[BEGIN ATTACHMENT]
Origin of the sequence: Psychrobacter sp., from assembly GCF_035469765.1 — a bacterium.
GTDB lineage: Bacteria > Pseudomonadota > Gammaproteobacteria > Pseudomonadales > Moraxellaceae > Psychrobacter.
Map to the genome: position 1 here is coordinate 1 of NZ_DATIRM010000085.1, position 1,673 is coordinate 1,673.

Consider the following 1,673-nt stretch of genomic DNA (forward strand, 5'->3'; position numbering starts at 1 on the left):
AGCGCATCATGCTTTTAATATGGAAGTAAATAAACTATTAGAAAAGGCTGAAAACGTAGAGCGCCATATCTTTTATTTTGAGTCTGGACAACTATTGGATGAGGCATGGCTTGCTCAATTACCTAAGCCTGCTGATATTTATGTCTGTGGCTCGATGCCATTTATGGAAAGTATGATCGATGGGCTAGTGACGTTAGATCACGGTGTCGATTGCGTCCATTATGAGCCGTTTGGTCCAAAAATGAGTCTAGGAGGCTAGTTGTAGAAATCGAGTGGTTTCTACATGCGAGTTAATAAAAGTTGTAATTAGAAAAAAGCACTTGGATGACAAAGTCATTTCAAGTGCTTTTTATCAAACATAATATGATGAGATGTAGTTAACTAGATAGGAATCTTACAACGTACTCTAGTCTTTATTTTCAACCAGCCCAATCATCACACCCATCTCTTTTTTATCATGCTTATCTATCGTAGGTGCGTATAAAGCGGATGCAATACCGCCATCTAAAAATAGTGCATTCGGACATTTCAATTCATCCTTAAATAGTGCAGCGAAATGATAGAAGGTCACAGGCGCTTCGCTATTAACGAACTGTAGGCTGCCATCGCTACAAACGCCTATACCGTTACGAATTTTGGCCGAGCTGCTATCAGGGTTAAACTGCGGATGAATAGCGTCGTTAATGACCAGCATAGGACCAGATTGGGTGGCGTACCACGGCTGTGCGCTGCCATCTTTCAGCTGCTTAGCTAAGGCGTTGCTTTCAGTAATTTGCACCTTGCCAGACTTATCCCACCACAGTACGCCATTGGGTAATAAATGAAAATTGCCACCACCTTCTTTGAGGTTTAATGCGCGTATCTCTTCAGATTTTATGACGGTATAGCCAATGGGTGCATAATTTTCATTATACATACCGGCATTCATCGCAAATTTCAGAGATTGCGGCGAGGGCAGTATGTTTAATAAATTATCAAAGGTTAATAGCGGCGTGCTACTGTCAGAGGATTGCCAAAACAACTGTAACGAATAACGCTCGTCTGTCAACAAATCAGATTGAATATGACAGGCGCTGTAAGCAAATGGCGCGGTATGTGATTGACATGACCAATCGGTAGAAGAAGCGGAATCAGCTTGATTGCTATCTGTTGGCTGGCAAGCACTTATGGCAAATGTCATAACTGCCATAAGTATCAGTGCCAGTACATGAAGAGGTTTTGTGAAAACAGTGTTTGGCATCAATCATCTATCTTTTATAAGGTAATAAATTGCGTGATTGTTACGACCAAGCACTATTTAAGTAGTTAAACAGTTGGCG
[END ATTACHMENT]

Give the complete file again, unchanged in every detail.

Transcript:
Origin of the sequence: Psychrobacter sp., from assembly GCF_035469765.1 — a bacterium.
GTDB lineage: Bacteria > Pseudomonadota > Gammaproteobacteria > Pseudomonadales > Moraxellaceae > Psychrobacter.
Map to the genome: position 1 here is coordinate 1 of NZ_DATIRM010000085.1, position 1,673 is coordinate 1,673.

Consider the following 1,673-nt stretch of genomic DNA (forward strand, 5'->3'; position numbering starts at 1 on the left):
AGCGCATCATGCTTTTAATATGGAAGTAAATAAACTATTAGAAAAGGCTGAAAACGTAGAGCGCCATATCTTTTATTTTGAGTCTGGACAACTATTGGATGAGGCATGGCTTGCTCAATTACCTAAGCCTGCTGATATTTATGTCTGTGGCTCGATGCCATTTATGGAAAGTATGATCGATGGGCTAGTGACGTTAGATCACGGTGTCGATTGCGTCCATTATGAGCCGTTTGGTCCAAAAATGAGTCTAGGAGGCTAGTTGTAGAAATCGAGTGGTTTCTACATGCGAGTTAATAAAAGTTGTAATTAGAAAAAAGCACTTGGATGACAAAGTCATTTCAAGTGCTTTTTATCAAACATAATATGATGAGATGTAGTTAACTAGATAGGAATCTTACAACGTACTCTAGTCTTTATTTTCAACCAGCCCAATCATCACACCCATCTCTTTTTTATCATGCTTATCTATCGTAGGTGCGTATAAAGCGGATGCAATACCGCCATCTAAAAATAGTGCATTCGGACATTTCAATTCATCCTTAAATAGTGCAGCGAAATGATAGAAGGTCACAGGCGCTTCGCTATTAACGAACTGTAGGCTGCCATCGCTACAAACGCCTATACCGTTACGAATTTTGGCCGAGCTGCTATCAGGGTTAAACTGCGGATGAATAGCGTCGTTAATGACCAGCATAGGACCAGATTGGGTGGCGTACCACGGCTGTGCGCTGCCATCTTTCAGCTGCTTAGCTAAGGCGTTGCTTTCAGTAATTTGCACCTTGCCAGACTTATCCCACCACAGTACGCCATTGGGTAATAAATGAAAATTGCCACCACCTTCTTTGAGGTTTAATGCGCGTATCTCTTCAGATTTTATGACGGTATAGCCAATGGGTGCATAATTTTCATTATACATACCGGCATTCATCGCAAATTTCAGAGATTGCGGCGAGGGCAGTATGTTTAATAAATTATCAAAGGTTAATAGCGGCGTGCTACTGTCAGAGGATTGCCAAAACAACTGTAACGAATAACGCTCGTCTGTCAACAAATCAGATTGAATATGACAGGCGCTGTAAGCAAATGGCGCGGTATGTGATTGACATGACCAATCGGTAGAAGAAGCGGAATCAGCTTGATTGCTATCTGTTGGCTGGCAAGCACTTATGGCAAATGTCATAACTGCCATAAGTATCAGTGCCAGTACATGAAGAGGTTTTGTGAAAACAGTGTTTGGCATCAATCATCTATCTTTTATAAGGTAATAAATTGCGTGATTGTTACGACCAAGCACTATTTAAGTAGTTAAACAGTTGGCG